Temperatures in Hong Kong set to soar over the weekend
Observatory issues its ninth ‘very hot’ weather warning since the start of July
Very hot weather is forecast for Hong Kong on Saturday, with the UV index set to hit a maximum of 12, indicating an “extreme” level of radiation and expected temperatures of between 28 and 33 degrees Celsius, or 82.4 and 91.4 Fahrenheit.
Fine and very hot weather is expected to continue into Sunday, and next week will also see high temperatures, though a few showers are expected, according to updates issued on Friday by the Hong Kong Observatory.
The weather agency said most areas in the city experienced temperatures of about 33 degrees in the afternoon on Friday.
“An anticyclone aloft is bringing mainly fine and very hot weather to the coast of southeastern China,” it said.
At 6.45am on Friday, it issued a very hot weather warning – the ninth between the start of July and Friday – after cancelling the same warning about 12 hours earlier on Thursday evening.
A total of seven very hot weather warnings were issued last year during the same period. Last summer, the maximum temperature in July was 34.8 degrees, one of the highest for the same periods every year since 1884.
According to the city’s Hospital Authority, which runs 43 public hospitals and institutions, no cases of heatstroke were reported on Friday.
But 18 temporary night heat shelters – usually community centres during the day – will be open from Friday night. Residents can choose to rest in another 21 shelters during the day, according to the Home Affairs Department.
Dr John Wong Ping-shan, supervising doctor of the Hong Kong Sports Institute, said nature lovers should pay attention to the humidity and wind speed in addition to the temperature if they planned to go hiking this weekend, an activity enjoyed by many in the city.
“The more humid and the less windy, the harder it will be to sweat and lower one’s body temperature,” Wong said.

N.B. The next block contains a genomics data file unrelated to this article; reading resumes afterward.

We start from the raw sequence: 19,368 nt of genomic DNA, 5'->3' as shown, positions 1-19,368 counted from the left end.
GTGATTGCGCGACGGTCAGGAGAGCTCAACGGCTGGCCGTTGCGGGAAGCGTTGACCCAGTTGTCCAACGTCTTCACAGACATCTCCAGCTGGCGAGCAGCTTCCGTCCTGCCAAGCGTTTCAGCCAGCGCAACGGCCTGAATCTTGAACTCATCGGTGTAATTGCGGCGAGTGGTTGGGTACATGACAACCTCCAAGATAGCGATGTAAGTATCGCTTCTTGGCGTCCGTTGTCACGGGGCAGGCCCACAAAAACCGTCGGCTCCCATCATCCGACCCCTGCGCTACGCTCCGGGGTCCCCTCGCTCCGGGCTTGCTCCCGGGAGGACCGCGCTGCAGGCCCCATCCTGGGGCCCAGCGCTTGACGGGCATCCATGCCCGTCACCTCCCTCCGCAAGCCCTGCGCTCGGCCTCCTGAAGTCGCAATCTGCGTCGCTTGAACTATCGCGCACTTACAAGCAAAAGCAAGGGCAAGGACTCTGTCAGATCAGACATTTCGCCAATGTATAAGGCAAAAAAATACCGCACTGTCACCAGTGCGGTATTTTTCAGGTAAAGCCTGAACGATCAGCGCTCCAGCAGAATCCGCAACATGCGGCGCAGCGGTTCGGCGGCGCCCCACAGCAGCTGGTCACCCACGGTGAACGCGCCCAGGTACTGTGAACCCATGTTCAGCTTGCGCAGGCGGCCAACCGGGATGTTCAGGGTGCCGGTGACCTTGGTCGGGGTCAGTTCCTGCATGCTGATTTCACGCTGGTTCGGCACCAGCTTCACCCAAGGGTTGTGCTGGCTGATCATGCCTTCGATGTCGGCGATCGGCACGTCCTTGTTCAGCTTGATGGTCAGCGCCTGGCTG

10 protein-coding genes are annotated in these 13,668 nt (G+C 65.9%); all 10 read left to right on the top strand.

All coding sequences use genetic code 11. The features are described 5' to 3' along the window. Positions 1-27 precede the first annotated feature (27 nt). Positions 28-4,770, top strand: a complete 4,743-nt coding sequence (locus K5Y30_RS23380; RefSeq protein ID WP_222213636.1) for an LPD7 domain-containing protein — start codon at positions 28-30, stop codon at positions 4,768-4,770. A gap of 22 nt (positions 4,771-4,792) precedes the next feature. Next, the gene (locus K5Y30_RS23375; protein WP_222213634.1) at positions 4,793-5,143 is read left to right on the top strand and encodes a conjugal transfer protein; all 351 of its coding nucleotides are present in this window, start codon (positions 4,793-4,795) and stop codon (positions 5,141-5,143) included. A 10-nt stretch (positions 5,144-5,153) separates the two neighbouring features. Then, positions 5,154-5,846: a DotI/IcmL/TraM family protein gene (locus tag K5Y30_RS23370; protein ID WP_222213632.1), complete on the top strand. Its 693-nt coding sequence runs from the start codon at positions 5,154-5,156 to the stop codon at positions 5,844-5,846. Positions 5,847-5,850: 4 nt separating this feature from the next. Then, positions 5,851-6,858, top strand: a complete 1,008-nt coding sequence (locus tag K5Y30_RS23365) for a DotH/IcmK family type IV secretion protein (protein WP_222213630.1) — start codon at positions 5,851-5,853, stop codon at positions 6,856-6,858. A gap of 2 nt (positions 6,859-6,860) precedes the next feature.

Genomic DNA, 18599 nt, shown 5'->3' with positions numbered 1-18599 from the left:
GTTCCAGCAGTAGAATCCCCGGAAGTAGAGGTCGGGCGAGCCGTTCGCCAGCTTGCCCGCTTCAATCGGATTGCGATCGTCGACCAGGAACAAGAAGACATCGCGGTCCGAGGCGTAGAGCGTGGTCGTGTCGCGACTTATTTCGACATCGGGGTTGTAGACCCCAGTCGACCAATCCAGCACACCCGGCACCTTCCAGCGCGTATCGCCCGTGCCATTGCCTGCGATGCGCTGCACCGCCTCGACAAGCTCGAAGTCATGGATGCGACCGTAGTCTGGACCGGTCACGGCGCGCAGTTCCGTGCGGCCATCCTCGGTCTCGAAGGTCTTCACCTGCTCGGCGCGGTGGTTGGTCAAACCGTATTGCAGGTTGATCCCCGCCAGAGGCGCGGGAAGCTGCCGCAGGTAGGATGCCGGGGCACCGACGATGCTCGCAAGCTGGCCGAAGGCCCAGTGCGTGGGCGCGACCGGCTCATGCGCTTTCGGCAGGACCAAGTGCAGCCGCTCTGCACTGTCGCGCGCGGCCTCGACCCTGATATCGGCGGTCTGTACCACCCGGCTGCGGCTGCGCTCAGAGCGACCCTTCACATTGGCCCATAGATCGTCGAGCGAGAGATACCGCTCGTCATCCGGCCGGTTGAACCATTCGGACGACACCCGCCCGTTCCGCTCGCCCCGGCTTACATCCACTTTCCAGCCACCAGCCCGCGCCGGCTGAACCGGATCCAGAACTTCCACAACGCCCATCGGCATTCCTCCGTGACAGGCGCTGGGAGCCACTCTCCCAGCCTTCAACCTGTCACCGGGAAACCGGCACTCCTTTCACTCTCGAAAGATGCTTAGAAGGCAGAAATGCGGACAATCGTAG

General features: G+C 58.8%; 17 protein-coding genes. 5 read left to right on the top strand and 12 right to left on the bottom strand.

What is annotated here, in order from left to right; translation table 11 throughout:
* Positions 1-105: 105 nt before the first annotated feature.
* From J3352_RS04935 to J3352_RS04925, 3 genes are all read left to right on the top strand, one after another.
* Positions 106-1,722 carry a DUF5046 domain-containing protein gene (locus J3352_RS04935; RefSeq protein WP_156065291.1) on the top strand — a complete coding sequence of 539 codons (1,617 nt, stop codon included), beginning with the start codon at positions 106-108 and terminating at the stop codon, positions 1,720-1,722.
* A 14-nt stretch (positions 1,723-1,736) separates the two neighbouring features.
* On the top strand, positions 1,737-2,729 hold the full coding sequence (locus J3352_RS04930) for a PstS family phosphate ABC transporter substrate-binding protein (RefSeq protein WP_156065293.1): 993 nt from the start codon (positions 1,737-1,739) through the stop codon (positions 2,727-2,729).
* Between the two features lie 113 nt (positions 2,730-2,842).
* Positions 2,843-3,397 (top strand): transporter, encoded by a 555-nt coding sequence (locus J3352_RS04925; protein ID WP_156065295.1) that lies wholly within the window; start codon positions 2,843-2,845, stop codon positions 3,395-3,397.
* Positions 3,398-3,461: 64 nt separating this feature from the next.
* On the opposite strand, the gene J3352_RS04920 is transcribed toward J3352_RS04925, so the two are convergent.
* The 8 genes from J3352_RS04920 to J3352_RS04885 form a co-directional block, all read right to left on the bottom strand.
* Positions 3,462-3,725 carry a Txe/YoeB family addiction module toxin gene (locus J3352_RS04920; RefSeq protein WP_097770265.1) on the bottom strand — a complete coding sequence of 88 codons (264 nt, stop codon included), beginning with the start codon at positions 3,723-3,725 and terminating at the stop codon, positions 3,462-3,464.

Wong suggested that a person should typically consume at least 500 millilitres of water after an hour of perspiration.
“There is no need to replace plain water with sports drinks,” he added. “Hikers may carry both in a proportion of one-to-one.”
Wong also advised hikers to choose trails at suitable levels of difficulty and with more tree shade. “Young and old people, as well as patients taking medicines that may affect sweating should be more careful. Once they feel unwell during their hike, they should stop and seek help immediately,” he said.
Separately, the weather authority predicted a cloudy night on Friday, saying this might interfere with stargazers looking out for the longest lunar eclipse of the century.
This event is expected to begin in the early hours of Saturday, at about 1.13am and end at 3.30am.
A Mars perihelic opposition – when the red planet, Earth and the Sun will lie in a straight line, with Mars and the Sun located on exactly opposite sides of Earth – was to occur on Friday night. Mars was to appear as a bright reddish dot in the night sky, with its brightness second only to the Moon and Venus. “The two astronomical events will be visible if weather permits,” the agency said.